Welcome to the latest edition of The Week in Security, which brings you the newest headlines from both the world and our team across the full stack of security: application security, cybersecurity, and beyond. This week: U.S. and other countries take down Russia’s Snake malware used to conduct global espionage. Also: GitHub now auto-blocks the leaks of API keys and tokens for all repos.
This Week’s Top Story
U.S. government and allies neutralize Russian intelligence Snake malware used for global espionage
This past Tuesday, the U.S. government announced a court-authorized disruption of a global network compromised by an advanced malware strain known as Snake, which was used as an espionage tool by Russia’s Federal Security Service (FSB). Snake was developed by Russian state-sponsored group Turla, and was designed as a covert tool for long-term intelligence collection on high-priority targets, allowing the group to create a peer-to-peer (P2P) network of compromised systems across the globe.
In coordination with multiple foreign governments, the neutralization of the P2P network was a part of an effort known as Operation MEDUSA, and was completed using a tool created by the FBI codenamed PEGASUS. PEGASUS permitted the Operation to issue commands to the Snake malware, causing it to “overwrite its own vital components” on infected machines. These commands included self-destruct instructions, which caused the malware to disable itself, without damaging the victim’s computer or its legitimate applications.
Turla has been using the Snake malware for quite some time, says the Justice Department: "For nearly 20 years, this unit [...] has used versions of the Snake malware to steal sensitive documents from hundreds of computer systems in at least 50 countries, which have belonged to North Atlantic Treaty Organization (NATO) member governments, journalists, and other targets of interest to the Russian Federation." In the U.S. specifically, the Snake malware targeted education, small businesses, media organizations, critical infrastructure, government facilities, finance, and more.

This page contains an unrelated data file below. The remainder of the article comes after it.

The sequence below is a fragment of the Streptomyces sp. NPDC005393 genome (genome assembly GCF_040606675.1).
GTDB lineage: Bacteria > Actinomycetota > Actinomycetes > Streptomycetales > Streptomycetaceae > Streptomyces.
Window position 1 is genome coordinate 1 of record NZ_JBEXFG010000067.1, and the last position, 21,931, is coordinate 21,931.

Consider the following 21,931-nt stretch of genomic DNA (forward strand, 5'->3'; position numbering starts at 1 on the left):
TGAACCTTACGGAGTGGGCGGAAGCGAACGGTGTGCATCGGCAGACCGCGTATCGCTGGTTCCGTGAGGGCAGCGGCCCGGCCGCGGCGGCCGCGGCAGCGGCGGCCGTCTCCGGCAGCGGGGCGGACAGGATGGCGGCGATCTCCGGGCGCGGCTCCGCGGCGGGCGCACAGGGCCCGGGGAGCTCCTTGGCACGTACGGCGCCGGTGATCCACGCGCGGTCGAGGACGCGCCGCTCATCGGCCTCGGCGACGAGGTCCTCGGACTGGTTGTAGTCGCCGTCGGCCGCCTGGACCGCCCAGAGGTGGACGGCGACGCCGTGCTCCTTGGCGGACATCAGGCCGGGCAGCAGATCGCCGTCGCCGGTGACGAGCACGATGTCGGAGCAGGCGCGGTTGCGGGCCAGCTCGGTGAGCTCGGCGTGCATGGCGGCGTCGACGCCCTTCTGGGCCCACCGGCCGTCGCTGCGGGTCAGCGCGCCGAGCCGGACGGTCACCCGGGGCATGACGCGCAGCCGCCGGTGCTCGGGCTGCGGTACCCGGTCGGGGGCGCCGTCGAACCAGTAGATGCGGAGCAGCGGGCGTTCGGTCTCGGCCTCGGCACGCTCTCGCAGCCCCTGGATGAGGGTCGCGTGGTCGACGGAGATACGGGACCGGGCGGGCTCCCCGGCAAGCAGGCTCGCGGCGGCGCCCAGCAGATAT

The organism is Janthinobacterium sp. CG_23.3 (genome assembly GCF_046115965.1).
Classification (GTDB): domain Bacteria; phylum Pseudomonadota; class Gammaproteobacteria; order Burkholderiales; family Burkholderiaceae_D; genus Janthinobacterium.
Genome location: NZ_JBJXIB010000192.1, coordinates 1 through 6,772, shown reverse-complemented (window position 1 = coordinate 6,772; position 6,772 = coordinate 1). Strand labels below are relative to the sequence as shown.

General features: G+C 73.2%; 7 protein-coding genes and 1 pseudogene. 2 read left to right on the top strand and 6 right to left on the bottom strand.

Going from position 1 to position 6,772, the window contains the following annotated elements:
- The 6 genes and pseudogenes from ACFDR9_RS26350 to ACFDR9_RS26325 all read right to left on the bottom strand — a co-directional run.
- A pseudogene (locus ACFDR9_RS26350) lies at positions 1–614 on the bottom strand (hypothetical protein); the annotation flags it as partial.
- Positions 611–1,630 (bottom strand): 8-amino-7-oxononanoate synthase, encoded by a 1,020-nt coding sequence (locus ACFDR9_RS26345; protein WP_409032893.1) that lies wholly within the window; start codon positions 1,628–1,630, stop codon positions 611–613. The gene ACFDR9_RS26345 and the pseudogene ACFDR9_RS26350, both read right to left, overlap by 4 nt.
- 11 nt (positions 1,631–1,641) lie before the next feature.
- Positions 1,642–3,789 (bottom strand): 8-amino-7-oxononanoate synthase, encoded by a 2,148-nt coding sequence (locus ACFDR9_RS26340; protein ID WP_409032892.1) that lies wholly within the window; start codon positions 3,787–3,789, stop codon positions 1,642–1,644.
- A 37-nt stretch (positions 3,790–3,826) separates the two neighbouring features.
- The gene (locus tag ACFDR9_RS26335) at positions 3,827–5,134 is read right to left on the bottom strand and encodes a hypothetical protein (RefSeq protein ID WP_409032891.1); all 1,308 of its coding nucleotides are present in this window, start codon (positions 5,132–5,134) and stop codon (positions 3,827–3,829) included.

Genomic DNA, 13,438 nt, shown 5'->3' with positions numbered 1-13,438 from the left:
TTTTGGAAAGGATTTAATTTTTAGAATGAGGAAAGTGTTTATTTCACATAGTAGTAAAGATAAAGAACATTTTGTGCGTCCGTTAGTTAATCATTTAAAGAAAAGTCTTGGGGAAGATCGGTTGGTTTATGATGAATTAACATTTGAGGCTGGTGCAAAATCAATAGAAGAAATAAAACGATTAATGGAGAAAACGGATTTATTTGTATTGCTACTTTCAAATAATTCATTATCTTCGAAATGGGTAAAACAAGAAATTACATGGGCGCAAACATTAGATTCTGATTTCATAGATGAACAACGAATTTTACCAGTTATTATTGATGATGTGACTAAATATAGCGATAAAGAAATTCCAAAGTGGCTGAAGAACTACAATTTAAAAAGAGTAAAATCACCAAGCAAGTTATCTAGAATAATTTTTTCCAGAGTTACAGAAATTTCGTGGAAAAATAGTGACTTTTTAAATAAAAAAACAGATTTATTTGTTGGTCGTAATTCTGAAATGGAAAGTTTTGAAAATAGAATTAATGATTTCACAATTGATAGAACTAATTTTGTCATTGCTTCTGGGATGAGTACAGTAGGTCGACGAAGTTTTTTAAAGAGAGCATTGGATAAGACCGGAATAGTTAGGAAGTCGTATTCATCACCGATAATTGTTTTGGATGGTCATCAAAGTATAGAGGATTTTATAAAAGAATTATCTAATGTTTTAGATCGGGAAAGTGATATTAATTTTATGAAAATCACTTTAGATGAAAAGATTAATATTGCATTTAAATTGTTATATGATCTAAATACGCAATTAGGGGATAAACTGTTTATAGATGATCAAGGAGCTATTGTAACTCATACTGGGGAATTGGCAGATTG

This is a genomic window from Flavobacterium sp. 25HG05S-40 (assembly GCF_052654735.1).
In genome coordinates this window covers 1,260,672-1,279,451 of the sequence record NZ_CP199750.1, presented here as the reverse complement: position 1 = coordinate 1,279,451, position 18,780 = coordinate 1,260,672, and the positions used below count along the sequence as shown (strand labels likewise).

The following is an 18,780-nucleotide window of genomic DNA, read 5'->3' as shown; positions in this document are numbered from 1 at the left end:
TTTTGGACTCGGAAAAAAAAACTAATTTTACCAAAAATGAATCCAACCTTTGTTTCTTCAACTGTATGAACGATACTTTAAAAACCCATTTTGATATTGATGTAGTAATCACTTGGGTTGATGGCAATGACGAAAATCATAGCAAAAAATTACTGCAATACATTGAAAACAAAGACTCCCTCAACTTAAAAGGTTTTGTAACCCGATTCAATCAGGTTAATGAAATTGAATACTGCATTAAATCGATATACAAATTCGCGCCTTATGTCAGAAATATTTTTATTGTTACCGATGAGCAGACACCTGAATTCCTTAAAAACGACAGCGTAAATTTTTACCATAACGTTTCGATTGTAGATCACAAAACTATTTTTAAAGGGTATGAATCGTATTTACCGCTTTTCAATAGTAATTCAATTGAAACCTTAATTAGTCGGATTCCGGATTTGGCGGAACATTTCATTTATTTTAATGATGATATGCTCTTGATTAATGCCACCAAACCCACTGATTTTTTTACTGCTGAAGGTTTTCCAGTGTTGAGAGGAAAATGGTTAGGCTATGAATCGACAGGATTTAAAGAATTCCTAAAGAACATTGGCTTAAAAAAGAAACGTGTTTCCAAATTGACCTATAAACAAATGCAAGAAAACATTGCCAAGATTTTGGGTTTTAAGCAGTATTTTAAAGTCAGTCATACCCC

Here are the stories we’re paying attention to this week…
Government organizations in Central Asia are the target of a sophisticated espionage campaign that leverages a previously undocumented strain of malware dubbed DownEx.
GitHub now auto-blocks token and API key leaks for all repos (BleepingComputer)
GitHub is now automatically blocking the leak of sensitive information like API keys and access tokens for all public code repositories. This feature proactively prevents leaks by scanning for secrets before 'git push' operations are accepted, and it works with 69 token types detectable with a low "false positive" detection rate.
Researchers have released a free tool on GitHub that they say can help victims of intermittent encryption attacks recover data from some types of partially encrypted files — without having to pay a ransom for the decryption key.
Why Honeytokens are the future of intrusion detection (The Hacker News)
As told by Mandiant’s CEO Kevin Mandia: "Honeypots, or fake accounts deliberately left untouched by authorized users, are effective at helping organizations detect intrusions or malicious activities that security products can't stop".
Ransomware attack hits U.S. shipyard (BleepingComputer)
The shipyard that builds the US Navy’s Freedom-class Littoral Combat Ship and the Constellation-class guided-missile frigate has suffered a ransomware attack, delaying production across the shipyard. The Fincantieri Marinette Marine company has said that it has no evidence that employees’ personal information was affected, although this cyber security attack has disrupted computer systems at the defense shipbuilder.
Featured image: The FSB building in Russia
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